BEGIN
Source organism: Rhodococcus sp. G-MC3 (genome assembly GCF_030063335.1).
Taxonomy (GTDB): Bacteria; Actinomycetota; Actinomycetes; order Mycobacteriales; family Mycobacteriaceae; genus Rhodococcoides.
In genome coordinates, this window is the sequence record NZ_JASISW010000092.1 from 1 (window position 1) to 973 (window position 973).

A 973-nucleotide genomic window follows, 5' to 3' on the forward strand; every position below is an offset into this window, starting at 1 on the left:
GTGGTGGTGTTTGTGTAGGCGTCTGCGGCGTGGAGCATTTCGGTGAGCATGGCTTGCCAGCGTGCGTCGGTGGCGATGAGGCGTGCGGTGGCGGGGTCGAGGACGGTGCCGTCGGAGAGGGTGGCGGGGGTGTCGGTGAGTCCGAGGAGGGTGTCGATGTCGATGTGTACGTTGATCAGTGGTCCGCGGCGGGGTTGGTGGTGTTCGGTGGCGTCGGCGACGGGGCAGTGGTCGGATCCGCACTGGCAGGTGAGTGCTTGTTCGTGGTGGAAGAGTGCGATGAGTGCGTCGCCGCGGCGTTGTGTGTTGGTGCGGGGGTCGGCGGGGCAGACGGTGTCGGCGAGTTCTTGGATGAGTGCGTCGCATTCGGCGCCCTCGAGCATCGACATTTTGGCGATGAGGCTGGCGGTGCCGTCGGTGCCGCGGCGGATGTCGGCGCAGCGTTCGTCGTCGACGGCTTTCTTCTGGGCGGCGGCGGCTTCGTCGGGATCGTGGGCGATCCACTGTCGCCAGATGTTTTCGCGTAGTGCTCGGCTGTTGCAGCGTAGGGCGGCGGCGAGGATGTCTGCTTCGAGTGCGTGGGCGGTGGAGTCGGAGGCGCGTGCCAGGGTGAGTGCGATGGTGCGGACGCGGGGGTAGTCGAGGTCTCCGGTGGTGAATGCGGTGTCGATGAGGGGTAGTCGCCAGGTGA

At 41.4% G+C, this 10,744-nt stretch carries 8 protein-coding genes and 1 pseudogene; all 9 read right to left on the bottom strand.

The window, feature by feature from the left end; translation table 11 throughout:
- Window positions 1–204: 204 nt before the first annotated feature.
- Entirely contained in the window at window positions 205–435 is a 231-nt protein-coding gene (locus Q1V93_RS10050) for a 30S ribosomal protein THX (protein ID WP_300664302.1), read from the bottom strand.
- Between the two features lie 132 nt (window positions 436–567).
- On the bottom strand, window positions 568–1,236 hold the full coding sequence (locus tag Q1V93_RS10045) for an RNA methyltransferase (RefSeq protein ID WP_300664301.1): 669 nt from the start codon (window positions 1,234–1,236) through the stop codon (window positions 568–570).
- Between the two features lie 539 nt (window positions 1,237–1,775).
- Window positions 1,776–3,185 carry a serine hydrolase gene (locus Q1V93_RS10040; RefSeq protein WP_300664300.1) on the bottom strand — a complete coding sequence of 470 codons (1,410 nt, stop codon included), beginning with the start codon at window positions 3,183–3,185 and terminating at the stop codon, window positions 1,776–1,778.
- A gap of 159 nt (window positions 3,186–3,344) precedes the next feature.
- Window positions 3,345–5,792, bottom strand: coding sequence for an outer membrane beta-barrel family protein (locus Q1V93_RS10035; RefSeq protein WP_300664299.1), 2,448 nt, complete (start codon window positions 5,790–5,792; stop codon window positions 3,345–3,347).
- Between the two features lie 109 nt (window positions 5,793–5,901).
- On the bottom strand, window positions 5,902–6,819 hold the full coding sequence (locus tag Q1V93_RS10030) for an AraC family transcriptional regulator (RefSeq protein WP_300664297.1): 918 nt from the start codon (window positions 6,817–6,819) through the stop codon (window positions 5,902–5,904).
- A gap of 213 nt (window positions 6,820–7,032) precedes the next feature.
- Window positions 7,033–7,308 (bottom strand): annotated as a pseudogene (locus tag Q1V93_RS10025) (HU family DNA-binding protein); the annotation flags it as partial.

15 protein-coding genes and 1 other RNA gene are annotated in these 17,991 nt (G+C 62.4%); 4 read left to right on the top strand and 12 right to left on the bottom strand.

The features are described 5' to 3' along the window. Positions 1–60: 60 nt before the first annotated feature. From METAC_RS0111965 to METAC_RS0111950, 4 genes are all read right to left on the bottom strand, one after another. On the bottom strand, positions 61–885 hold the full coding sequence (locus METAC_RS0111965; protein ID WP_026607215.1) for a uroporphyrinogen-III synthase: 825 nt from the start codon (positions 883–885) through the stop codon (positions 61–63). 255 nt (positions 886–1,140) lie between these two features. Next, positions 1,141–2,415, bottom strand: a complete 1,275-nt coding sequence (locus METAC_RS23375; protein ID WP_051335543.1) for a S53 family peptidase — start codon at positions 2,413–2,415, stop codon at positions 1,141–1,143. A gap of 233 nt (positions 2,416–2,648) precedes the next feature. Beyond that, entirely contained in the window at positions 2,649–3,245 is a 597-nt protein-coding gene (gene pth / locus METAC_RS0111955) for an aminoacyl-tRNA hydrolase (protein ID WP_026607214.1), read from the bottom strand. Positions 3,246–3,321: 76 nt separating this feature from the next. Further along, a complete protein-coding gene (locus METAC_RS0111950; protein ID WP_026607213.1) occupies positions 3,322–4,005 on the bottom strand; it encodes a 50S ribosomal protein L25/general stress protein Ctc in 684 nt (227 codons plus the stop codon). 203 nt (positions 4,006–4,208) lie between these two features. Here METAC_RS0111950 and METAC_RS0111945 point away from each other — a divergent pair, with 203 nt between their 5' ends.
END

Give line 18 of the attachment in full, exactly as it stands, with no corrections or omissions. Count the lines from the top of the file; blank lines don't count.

- A gap of 213 nt (window positions 6,820–7,032) precedes the next feature.